FORT MYERS, Fla. — Red Sox executives commissioned a marketing survey after the 2010 season to determine how best to sell the team to the public.
According to the book by former Sox manager Terry Francona, the $100,000 study determined that the team needed more “sexy” players like Dustin Pedroia.
Pedroia, who is short, pale, and balding, was asked Tuesday what he thought of those revelations. The question was a fastball down the middle for the quick-witted second baseman.
That Pedroia was laughing again was a sign of how much has changed for the Red Sox after the drudgery of last season. He had never played for a team with a losing record before (“not even Little League”), and finishing in last place in the American League East was personally embarrassing to him.
That the Sox finished 69-93 and a whopping 26 games out of first place was hard to accept even with all the injuries and turmoil that marked the season.
“It’s tough when you go out there trying to compete and you never win,” Pedroia said.
Pedroia said it “took a while” to get over the season once he returned home to Arizona with his wife and two sons.
“I think everybody is motivated to make sure that doesn’t happen again,” Pedroia said. “We’ve got to do everything better than we did last year. There was a lot of frustration. It’s not fun coming to the field when you’re not winning every day.
“You think about some things. You’ve just got to try and turn the page and get after it.”
The Red Sox won the World Series in Pedroia’s first full season in 2007 and went to the ALCS the following year. They have not won a playoff game since.
“Thought it was easy, man,” he said. “You expect that to happen every year. I still do. I still feel that. I’ll never change.
“Our goal is to win the World Series every year. If we come into camp and that’s not the goal . . . I know everybody thinks that’s not our goal right now, but it is.”
Unlike some players, including David Ortiz, Pedroia declined to blame former manager Bobby Valentine for the problems of last season.
“He didn’t play,” Pedroia said. “It’s the players. Bobby didn’t go out there and get any hits or make any errors or do any of that. We lost those games, it’s on us.”
But Pedroia is clearly pleased with the decision to hire John Farrell, the pitching coach under Francona for four years and an adherent to the way things used to be done with the Sox.
Pedroia and Farrell long have had a good relationship.
“John’s awesome,” said Pedroia. “Everybody got to know him when he was here before. He’s easy to talk to. Obviously, when he walks in the room, he has that presence that he brings. It’s going to be great for us.”
Spring training, as usual, means getting used to another shortstop for Pedroia. This year it will be Stephen Drew, who was signed to a one-year deal. Drew will be the third shortstop Pedroia has played with in three seasons.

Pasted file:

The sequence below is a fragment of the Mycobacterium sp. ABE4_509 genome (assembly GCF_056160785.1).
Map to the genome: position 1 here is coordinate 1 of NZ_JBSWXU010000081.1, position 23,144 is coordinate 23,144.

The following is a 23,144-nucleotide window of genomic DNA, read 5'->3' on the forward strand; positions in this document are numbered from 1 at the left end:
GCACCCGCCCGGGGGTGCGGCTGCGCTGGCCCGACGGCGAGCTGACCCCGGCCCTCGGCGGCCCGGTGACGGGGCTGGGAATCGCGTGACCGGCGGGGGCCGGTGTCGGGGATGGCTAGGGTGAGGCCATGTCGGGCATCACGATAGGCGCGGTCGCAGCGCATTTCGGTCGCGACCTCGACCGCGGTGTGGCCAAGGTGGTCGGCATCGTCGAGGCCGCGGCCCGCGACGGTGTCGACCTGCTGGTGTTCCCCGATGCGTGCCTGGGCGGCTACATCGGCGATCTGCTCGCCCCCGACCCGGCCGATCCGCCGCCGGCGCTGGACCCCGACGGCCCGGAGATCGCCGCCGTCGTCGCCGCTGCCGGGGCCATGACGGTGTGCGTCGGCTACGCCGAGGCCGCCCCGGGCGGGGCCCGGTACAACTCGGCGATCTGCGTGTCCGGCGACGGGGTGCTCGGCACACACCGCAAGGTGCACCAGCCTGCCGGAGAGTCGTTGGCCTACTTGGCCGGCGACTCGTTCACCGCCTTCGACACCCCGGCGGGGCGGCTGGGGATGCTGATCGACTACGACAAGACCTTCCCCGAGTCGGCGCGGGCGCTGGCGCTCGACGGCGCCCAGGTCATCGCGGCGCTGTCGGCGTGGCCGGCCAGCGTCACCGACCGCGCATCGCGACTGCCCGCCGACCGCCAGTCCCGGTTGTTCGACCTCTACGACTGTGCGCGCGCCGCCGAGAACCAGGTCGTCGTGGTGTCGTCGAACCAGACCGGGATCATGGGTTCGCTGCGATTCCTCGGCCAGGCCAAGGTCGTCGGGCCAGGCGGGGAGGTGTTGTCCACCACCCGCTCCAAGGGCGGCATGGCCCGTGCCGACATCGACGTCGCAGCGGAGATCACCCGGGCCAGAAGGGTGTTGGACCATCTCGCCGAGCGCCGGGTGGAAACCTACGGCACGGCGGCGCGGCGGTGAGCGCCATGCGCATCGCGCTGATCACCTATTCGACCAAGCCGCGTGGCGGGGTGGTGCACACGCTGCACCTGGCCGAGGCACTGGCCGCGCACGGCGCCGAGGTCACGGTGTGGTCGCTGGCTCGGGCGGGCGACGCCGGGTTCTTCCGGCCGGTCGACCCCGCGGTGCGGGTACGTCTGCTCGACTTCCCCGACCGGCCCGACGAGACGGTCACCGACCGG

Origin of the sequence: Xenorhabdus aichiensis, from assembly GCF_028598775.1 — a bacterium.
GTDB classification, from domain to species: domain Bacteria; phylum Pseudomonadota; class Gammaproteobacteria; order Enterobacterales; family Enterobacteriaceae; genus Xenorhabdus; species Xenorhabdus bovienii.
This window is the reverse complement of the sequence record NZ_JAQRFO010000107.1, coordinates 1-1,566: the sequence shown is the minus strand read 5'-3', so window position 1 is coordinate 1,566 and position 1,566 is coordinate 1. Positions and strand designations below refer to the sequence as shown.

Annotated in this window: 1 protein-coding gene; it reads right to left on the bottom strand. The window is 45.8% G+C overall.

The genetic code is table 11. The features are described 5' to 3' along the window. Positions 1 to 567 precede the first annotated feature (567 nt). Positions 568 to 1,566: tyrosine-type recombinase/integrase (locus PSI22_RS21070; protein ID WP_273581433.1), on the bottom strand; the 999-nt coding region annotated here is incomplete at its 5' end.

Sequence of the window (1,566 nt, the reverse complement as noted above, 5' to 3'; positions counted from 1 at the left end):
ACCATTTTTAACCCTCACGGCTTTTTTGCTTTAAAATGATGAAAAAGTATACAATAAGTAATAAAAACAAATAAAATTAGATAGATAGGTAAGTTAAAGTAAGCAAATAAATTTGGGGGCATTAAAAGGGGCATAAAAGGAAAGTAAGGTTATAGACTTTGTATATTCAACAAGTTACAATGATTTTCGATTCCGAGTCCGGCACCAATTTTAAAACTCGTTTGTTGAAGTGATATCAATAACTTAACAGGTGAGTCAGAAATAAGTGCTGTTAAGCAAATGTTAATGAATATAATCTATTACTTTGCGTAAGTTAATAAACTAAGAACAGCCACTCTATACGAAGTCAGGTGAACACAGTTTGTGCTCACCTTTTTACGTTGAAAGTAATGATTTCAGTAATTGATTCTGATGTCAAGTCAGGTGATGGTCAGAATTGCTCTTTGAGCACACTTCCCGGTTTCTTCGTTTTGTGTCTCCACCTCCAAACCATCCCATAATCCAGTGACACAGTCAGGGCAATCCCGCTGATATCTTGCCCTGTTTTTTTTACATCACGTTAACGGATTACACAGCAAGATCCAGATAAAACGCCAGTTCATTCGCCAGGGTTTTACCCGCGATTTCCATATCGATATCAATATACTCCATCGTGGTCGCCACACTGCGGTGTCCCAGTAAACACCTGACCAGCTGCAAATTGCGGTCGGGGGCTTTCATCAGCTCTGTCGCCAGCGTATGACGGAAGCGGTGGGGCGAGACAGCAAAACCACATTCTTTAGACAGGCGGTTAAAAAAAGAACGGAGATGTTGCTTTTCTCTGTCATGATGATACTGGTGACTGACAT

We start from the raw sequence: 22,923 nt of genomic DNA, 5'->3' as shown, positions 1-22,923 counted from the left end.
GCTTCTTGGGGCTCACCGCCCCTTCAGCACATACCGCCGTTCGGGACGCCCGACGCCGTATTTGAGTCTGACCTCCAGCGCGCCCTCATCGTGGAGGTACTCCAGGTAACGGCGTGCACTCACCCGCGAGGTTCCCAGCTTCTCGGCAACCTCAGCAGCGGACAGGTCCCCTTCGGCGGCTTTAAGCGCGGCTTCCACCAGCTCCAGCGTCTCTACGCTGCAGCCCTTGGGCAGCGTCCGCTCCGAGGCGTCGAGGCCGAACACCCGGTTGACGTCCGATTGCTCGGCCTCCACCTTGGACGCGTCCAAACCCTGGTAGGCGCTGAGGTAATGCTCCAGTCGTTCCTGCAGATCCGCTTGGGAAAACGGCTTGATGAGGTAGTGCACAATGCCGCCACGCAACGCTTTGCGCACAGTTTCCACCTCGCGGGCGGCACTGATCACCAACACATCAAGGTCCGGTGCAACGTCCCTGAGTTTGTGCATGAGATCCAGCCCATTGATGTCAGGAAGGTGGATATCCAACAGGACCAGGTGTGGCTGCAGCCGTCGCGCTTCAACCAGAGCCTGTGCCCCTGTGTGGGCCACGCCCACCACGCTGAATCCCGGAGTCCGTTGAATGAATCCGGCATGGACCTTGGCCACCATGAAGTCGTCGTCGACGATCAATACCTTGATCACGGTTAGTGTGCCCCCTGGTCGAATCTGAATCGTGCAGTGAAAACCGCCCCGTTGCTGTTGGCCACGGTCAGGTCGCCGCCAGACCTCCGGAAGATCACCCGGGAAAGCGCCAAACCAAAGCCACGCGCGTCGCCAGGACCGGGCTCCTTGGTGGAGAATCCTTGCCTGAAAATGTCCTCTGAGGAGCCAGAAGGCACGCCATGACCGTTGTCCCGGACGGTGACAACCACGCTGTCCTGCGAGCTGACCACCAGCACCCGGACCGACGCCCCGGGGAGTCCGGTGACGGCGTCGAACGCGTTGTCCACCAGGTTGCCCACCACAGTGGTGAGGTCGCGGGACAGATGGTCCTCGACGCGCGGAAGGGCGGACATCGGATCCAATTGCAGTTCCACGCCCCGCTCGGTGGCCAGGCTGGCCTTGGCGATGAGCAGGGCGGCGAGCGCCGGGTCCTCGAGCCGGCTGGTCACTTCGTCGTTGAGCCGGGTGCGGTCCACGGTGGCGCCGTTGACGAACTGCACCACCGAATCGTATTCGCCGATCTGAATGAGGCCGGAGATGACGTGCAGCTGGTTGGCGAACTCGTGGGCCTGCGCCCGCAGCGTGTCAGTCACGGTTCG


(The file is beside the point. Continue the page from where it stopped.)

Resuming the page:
“I’m excited,” said Pedroia. “It’s going to be fun. He’s a great player and I’m looking forward to getting out there with him. He’ll be fine. He’s a great player with a lot of talent.”
Drew is one of seven free agents the Red Sox signed. General manager Ben Cherington also traded for closer Joel Hanrahan.
Several of the moves — particularly the acquisitions of outfielders Jonny Gomes and Shane Victorino — were designed with the idea of improving the approach of the team. There were times last year when Pedroia seemed like one of the few players interested in the game that night.
“I thought the moves were great,” said Pedroia. “We added a lot of personality to the team. There’s guys that are going to bring a lot of energy to the clubhouse, to the team, a lot of positive stuff.”
Across the room, 22-year-old Deven Marrero watched as Pedroia took questions. Marrero is a first-time participant in major league spring training, having been drafted in the first round last June. Like Pedroia, he attended Arizona State.
“He’s the guy I want to learn from,” Marrero said. “At school, he’s held up as an example of what you can do and it seems like it’s the same thing here. I’m not going to say much, I just want to see what he does and maybe pick his brain when I can.”
The Red Sox will not name a captain this season. But Pedroia has that role, title or not. There is a new manager and a rebuilt roster. But he was one part of the past that was worth keeping. Owner John Henry said Monday that it was hard for him to envision the Red Sox without Pedroia.
“I just want to win,” Pedroia said. “We haven’t been winning and we need to get back to that. I’m for whatever makes that happen.”